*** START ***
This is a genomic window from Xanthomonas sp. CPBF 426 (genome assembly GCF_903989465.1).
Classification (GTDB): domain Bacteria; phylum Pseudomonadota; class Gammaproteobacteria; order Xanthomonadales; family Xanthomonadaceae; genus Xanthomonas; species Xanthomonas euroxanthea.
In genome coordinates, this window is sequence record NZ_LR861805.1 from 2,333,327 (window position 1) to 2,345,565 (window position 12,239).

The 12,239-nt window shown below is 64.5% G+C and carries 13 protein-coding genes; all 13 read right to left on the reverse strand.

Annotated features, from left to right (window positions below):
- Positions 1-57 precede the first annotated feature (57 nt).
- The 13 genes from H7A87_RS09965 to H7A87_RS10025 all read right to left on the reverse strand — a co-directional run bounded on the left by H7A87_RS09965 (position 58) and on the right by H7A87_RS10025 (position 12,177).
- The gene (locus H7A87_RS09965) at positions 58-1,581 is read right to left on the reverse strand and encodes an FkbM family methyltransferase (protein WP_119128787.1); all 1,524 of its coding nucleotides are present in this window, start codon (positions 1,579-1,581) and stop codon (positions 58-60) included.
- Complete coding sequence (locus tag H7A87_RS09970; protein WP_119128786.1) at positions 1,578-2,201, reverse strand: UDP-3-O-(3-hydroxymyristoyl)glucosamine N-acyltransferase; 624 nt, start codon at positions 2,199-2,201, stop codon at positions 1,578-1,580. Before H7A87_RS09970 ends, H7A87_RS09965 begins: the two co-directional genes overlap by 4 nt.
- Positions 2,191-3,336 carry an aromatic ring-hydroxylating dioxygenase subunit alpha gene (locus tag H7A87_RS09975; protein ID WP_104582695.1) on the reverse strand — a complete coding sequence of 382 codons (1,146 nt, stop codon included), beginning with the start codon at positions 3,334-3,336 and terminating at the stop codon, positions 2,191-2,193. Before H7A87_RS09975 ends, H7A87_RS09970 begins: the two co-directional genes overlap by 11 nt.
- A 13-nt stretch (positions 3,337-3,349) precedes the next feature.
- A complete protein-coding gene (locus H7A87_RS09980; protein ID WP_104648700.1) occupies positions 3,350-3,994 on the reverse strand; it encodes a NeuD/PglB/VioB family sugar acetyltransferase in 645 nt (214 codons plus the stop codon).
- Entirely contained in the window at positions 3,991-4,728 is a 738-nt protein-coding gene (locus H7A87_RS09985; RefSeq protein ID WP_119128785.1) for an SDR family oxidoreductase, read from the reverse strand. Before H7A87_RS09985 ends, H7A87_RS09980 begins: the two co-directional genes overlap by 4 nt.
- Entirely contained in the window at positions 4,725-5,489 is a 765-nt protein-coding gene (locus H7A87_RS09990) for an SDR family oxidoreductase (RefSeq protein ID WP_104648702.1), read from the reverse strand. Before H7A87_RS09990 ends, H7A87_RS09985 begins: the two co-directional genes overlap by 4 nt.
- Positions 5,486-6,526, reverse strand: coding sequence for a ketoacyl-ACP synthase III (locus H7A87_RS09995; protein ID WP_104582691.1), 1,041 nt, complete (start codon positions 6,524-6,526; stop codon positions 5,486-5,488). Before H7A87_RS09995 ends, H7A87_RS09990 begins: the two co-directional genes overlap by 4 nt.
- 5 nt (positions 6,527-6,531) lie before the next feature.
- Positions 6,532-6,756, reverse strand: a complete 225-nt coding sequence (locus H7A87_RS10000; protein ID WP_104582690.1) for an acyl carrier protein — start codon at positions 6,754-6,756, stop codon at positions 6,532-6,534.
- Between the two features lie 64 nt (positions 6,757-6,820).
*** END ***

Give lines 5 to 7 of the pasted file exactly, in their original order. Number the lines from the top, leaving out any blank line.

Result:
Annotated features, from left to right (window positions below):
- Positions 1-57 precede the first annotated feature (57 nt).
- The 13 genes from H7A87_RS09965 to H7A87_RS10025 all read right to left on the reverse strand — a co-directional run bounded on the left by H7A87_RS09965 (position 58) and on the right by H7A87_RS10025 (position 12,177).